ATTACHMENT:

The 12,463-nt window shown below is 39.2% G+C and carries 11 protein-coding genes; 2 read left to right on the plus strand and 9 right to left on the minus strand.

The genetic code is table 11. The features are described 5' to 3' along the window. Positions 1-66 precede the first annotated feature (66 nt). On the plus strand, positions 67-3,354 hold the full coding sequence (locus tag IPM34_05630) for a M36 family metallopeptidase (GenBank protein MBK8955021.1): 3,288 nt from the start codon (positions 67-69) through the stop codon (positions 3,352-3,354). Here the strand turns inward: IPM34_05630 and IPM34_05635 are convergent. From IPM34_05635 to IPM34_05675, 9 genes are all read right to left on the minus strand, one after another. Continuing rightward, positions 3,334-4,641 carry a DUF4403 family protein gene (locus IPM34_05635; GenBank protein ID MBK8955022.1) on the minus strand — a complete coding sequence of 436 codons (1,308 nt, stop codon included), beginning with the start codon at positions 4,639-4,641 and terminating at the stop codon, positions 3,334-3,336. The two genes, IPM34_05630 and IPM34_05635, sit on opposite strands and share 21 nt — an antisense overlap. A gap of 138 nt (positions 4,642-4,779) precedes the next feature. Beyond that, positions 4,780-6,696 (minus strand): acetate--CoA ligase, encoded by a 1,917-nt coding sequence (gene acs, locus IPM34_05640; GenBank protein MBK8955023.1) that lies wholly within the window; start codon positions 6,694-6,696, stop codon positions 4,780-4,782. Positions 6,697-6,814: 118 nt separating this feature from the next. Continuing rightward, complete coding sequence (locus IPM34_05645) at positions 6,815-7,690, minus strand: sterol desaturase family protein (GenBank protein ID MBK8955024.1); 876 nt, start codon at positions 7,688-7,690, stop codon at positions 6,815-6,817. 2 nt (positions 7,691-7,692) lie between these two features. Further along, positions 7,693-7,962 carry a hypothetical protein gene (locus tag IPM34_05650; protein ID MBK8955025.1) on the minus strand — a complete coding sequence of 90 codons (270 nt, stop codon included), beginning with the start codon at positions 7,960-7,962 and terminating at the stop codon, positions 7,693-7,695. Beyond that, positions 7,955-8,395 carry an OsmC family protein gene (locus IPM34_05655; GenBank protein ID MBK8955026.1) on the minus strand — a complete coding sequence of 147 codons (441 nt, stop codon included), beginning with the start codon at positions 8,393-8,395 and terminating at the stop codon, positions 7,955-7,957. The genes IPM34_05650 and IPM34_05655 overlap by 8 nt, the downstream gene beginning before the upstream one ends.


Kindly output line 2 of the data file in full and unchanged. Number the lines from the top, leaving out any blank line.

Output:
The genetic code is table 11. The features are described 5' to 3' along the window. Positions 1-66 precede the first annotated feature (66 nt). On the plus strand, positions 67-3,354 hold the full coding sequence (locus tag IPM34_05630) for a M36 family metallopeptidase (GenBank protein MBK8955021.1): 3,288 nt from the start codon (positions 67-69) through the stop codon (positions 3,352-3,354). Here the strand turns inward: IPM34_05630 and IPM34_05635 are convergent. From IPM34_05635 to IPM34_05675, 9 genes are all read right to left on the minus strand, one after another. Continuing rightward, positions 3,334-4,641 carry a DUF4403 family protein gene (locus IPM34_05635; GenBank protein ID MBK8955022.1) on the minus strand — a complete coding sequence of 436 codons (1,308 nt, stop codon included), beginning with the start codon at positions 4,639-4,641 and terminating at the stop codon, positions 3,334-3,336. The two genes, IPM34_05630 and IPM34_05635, sit on opposite strands and share 21 nt — an antisense overlap. A gap of 138 nt (positions 4,642-4,779) precedes the next feature. Beyond that, positions 4,780-6,696 (minus strand): acetate--CoA ligase, encoded by a 1,917-nt coding sequence (gene acs, locus IPM34_05640; GenBank protein MBK8955023.1) that lies wholly within the window; start codon positions 6,694-6,696, stop codon positions 4,780-4,782. Positions 6,697-6,814: 118 nt separating this feature from the next. Continuing rightward, complete coding sequence (locus IPM34_05645) at positions 6,815-7,690, minus strand: sterol desaturase family protein (GenBank protein ID MBK8955024.1); 876 nt, start codon at positions 7,688-7,690, stop codon at positions 6,815-6,817. 2 nt (positions 7,691-7,692) lie between these two features. Further along, positions 7,693-7,962 carry a hypothetical protein gene (locus tag IPM34_05650; protein ID MBK8955025.1) on the minus strand — a complete coding sequence of 90 codons (270 nt, stop codon included), beginning with the start codon at positions 7,960-7,962 and terminating at the stop codon, positions 7,693-7,695. Beyond that, positions 7,955-8,395 carry an OsmC family protein gene (locus IPM34_05655; GenBank protein ID MBK8955026.1) on the minus strand — a complete coding sequence of 147 codons (441 nt, stop codon included), beginning with the start codon at positions 8,393-8,395 and terminating at the stop codon, positions 7,955-7,957. The genes IPM34_05650 and IPM34_05655 overlap by 8 nt, the downstream gene beginning before the upstream one ends.